If any one of you knew of Basquiat you would know that he lived in a world where dreams became reality. In his short career, Jean-Michel Basquiat was a phenomenon. He became notorious for his graffiti art under the nickname Samo in the late 1970s, sold his first painting for $200, and became best friends with Andy Warhol. Appreciated by both the art cognoscenti and the public, Basquiat was launched into international stardom. As a successful black artist, he was constantly confronted by racism and misconceptions. Much can be gathered from insider interviews and archival footage, but it is Basquiat's own words and work that powerfully convey the mystique and allure of both the artist and the man.
Despite his work's "unstudied" appearance, Basquiat very skillfully and purposefully brought together in his art a host of disparate traditions, practices, and styles to create a unique kind of visual collage, one deriving, in part, from his urban origins, and in another a more distant, African-Caribbean heritage. One particular artwork that illustrates this – Flexible (1982) features two of Basquiat's most famous subjects: the griot and the venerable crown. A sole black figure, half corpse, half living body, stares "blindly" at the viewer, its arms creating a closed circuit, perhaps a reference to spiritualised energy? With few distinguishing characteristics, the subject takes on the expression of the Everyman. At the same time, this is not just any figure, but one of African ethnicity and proud heritage a clear reference to Basquiat's own identity. Given that the griot is traditionally a kind of wandering philosopher, street performer, and social commentator all in one, it is probable that Basquiat saw himself in this role within the New York art world, one that nurtured his artistic success but also swiftly exploited it for material profit.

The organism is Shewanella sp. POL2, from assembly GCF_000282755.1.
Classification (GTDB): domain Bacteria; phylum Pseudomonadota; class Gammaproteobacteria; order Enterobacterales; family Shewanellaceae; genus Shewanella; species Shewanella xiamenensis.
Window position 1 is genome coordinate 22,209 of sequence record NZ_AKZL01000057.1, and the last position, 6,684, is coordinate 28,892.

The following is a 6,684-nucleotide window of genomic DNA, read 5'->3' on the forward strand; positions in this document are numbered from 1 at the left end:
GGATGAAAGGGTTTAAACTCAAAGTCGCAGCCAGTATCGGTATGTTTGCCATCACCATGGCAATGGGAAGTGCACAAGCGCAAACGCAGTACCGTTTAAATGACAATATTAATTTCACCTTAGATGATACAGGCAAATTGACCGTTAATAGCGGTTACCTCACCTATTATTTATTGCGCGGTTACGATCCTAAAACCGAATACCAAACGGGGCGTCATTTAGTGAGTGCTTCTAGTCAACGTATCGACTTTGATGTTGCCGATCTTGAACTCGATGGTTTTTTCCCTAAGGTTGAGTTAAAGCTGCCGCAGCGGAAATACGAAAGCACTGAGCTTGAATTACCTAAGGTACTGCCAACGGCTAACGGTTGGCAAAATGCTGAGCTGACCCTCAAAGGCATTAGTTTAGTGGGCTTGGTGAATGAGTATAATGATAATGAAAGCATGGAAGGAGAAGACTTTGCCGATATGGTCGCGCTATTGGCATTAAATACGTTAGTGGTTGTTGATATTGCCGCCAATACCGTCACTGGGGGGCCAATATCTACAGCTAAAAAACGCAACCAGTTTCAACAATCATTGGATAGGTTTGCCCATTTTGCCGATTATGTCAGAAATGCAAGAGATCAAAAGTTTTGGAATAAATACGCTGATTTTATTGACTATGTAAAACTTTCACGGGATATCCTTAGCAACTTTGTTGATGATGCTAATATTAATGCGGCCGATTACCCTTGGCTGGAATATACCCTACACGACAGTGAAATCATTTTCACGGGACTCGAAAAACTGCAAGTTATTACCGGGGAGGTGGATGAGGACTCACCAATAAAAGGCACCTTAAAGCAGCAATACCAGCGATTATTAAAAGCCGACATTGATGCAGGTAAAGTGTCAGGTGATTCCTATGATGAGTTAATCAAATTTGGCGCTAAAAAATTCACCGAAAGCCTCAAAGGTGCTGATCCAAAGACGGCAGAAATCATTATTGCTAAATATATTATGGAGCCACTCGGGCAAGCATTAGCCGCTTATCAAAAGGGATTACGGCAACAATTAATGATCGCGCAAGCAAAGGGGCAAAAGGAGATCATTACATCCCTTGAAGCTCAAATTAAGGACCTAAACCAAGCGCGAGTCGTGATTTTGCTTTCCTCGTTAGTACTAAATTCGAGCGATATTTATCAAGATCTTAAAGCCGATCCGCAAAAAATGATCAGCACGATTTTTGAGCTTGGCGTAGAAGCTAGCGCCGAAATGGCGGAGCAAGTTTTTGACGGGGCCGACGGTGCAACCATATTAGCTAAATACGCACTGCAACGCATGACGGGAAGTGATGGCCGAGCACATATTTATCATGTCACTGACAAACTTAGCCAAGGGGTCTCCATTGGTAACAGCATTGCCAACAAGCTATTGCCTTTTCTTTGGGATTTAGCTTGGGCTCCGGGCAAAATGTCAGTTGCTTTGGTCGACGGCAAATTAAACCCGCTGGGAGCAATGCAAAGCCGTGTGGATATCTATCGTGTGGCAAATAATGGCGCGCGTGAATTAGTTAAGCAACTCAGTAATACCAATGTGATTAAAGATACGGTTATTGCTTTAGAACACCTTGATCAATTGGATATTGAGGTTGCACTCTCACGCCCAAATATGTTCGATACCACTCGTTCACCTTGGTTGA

One can now probably identify with the artist and the importance of uniqueness, expression through art and celebrating individuality. Surround yourself with those who also dream big so that your artistic success not only can be fostered but also be used rewardingly. Like Basquait be a Neo-expressionist ‘The New Wild Ones’; be true to your art even though criticised – Be You. As it goes ‘Nobody wants to be part of a generation that ignores another like Van Gogh’.
‘No Face’ piece By – Devon Barksdale (Dallas, Texas) An inspired by Basquaits artwork – Orange Sports Figure (1982)
Written By – Abi Robles (210516)